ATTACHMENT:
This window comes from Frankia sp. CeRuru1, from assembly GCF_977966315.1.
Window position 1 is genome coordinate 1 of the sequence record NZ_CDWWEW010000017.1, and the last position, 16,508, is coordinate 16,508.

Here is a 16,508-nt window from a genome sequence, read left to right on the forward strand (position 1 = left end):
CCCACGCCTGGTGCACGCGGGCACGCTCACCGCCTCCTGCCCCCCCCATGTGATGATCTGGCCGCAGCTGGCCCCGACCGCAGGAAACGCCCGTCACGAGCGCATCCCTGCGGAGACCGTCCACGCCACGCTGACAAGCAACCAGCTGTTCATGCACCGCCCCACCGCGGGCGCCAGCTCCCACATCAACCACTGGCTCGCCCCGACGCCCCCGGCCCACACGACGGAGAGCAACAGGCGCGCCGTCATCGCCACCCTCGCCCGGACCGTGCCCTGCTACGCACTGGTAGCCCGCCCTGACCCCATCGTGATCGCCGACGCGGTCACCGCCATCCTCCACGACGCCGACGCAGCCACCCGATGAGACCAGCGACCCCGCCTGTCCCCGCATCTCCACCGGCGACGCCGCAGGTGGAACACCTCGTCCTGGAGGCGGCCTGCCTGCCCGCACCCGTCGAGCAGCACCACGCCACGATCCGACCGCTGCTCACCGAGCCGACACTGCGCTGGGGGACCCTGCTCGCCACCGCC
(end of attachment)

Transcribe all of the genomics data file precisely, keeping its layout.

This window comes from Frankia sp. CeRuru1, from assembly GCF_977966315.1.
Window position 1 is genome coordinate 1 of the sequence record NZ_CDWWEW010000017.1, and the last position, 16,508, is coordinate 16,508.

Here is a 16,508-nt window from a genome sequence, read left to right on the forward strand (position 1 = left end):
CCCACGCCTGGTGCACGCGGGCACGCTCACCGCCTCCTGCCCCCCCCATGTGATGATCTGGCCGCAGCTGGCCCCGACCGCAGGAAACGCCCGTCACGAGCGCATCCCTGCGGAGACCGTCCACGCCACGCTGACAAGCAACCAGCTGTTCATGCACCGCCCCACCGCGGGCGCCAGCTCCCACATCAACCACTGGCTCGCCCCGACGCCCCCGGCCCACACGACGGAGAGCAACAGGCGCGCCGTCATCGCCACCCTCGCCCGGACCGTGCCCTGCTACGCACTGGTAGCCCGCCCTGACCCCATCGTGATCGCCGACGCGGTCACCGCCATCCTCCACGACGCCGACGCAGCCACCCGATGAGACCAGCGACCCCGCCTGTCCCCGCATCTCCACCGGCGACGCCGCAGGTGGAACACCTCGTCCTGGAGGCGGCCTGCCTGCCCGCACCCGTCGAGCAGCACCACGCCACGATCCGACCGCTGCTCACCGAGCCGACACTGCGCTGGGGGACCCTGCTCGCCACCGCC